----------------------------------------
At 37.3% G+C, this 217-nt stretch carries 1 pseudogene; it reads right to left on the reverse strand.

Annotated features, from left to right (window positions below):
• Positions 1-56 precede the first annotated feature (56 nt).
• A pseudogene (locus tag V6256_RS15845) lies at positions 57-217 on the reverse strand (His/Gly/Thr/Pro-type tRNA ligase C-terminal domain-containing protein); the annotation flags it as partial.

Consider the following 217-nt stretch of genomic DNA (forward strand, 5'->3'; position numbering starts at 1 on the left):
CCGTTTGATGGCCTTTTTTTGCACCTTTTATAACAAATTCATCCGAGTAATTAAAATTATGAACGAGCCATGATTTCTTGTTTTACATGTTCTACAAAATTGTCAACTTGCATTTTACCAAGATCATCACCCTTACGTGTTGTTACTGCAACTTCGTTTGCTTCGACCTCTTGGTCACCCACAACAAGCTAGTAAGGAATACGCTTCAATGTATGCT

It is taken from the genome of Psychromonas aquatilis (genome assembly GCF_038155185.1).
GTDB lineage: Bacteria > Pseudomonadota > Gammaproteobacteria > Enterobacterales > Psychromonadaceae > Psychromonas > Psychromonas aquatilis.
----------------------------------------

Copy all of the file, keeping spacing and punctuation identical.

At 37.3% G+C, this 217-nt stretch carries 1 pseudogene; it reads right to left on the reverse strand.

Annotated features, from left to right (window positions below):
• Positions 1-56 precede the first annotated feature (56 nt).
• A pseudogene (locus tag V6256_RS15845) lies at positions 57-217 on the reverse strand (His/Gly/Thr/Pro-type tRNA ligase C-terminal domain-containing protein); the annotation flags it as partial.

Consider the following 217-nt stretch of genomic DNA (forward strand, 5'->3'; position numbering starts at 1 on the left):
CCGTTTGATGGCCTTTTTTTGCACCTTTTATAACAAATTCATCCGAGTAATTAAAATTATGAACGAGCCATGATTTCTTGTTTTACATGTTCTACAAAATTGTCAACTTGCATTTTACCAAGATCATCACCCTTACGTGTTGTTACTGCAACTTCGTTTGCTTCGACCTCTTGGTCACCCACAACAAGCTAGTAAGGAATACGCTTCAATGTATGCT

It is taken from the genome of Psychromonas aquatilis (genome assembly GCF_038155185.1).
GTDB lineage: Bacteria > Pseudomonadota > Gammaproteobacteria > Enterobacterales > Psychromonadaceae > Psychromonas > Psychromonas aquatilis.